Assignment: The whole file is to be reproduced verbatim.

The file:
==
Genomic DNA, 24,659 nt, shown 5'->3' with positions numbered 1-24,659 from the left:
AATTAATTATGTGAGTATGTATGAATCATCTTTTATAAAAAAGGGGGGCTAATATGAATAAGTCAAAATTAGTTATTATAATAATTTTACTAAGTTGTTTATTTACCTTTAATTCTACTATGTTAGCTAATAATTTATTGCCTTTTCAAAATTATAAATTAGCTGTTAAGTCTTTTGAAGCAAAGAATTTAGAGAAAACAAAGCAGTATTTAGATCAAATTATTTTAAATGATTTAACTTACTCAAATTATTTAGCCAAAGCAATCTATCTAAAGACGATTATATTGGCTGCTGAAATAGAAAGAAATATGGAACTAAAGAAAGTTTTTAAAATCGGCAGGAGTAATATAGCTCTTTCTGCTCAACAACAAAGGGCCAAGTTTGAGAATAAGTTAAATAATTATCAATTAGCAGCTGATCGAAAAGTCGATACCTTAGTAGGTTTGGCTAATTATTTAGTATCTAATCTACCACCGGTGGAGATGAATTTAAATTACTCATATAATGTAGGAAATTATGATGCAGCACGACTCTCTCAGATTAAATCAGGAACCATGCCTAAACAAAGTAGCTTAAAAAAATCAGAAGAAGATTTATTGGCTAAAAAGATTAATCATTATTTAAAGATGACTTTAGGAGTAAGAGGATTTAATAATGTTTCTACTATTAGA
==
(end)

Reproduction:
Genomic DNA, 24,659 nt, shown 5'->3' with positions numbered 1-24,659 from the left:
AATTAATTATGTGAGTATGTATGAATCATCTTTTATAAAAAAGGGGGGCTAATATGAATAAGTCAAAATTAGTTATTATAATAATTTTACTAAGTTGTTTATTTACCTTTAATTCTACTATGTTAGCTAATAATTTATTGCCTTTTCAAAATTATAAATTAGCTGTTAAGTCTTTTGAAGCAAAGAATTTAGAGAAAACAAAGCAGTATTTAGATCAAATTATTTTAAATGATTTAACTTACTCAAATTATTTAGCCAAAGCAATCTATCTAAAGACGATTATATTGGCTGCTGAAATAGAAAGAAATATGGAACTAAAGAAAGTTTTTAAAATCGGCAGGAGTAATATAGCTCTTTCTGCTCAACAACAAAGGGCCAAGTTTGAGAATAAGTTAAATAATTATCAATTAGCAGCTGATCGAAAAGTCGATACCTTAGTAGGTTTGGCTAATTATTTAGTATCTAATCTACCACCGGTGGAGATGAATTTAAATTACTCATATAATGTAGGAAATTATGATGCAGCACGACTCTCTCAGATTAAATCAGGAACCATGCCTAAACAAAGTAGCTTAAAAAAATCAGAAGAAGATTTATTGGCTAAAAAGATTAATCATTATTTAAAGATGACTTTAGGAGTAAGAGGATTTAATAATGTTTCTACTATTAGA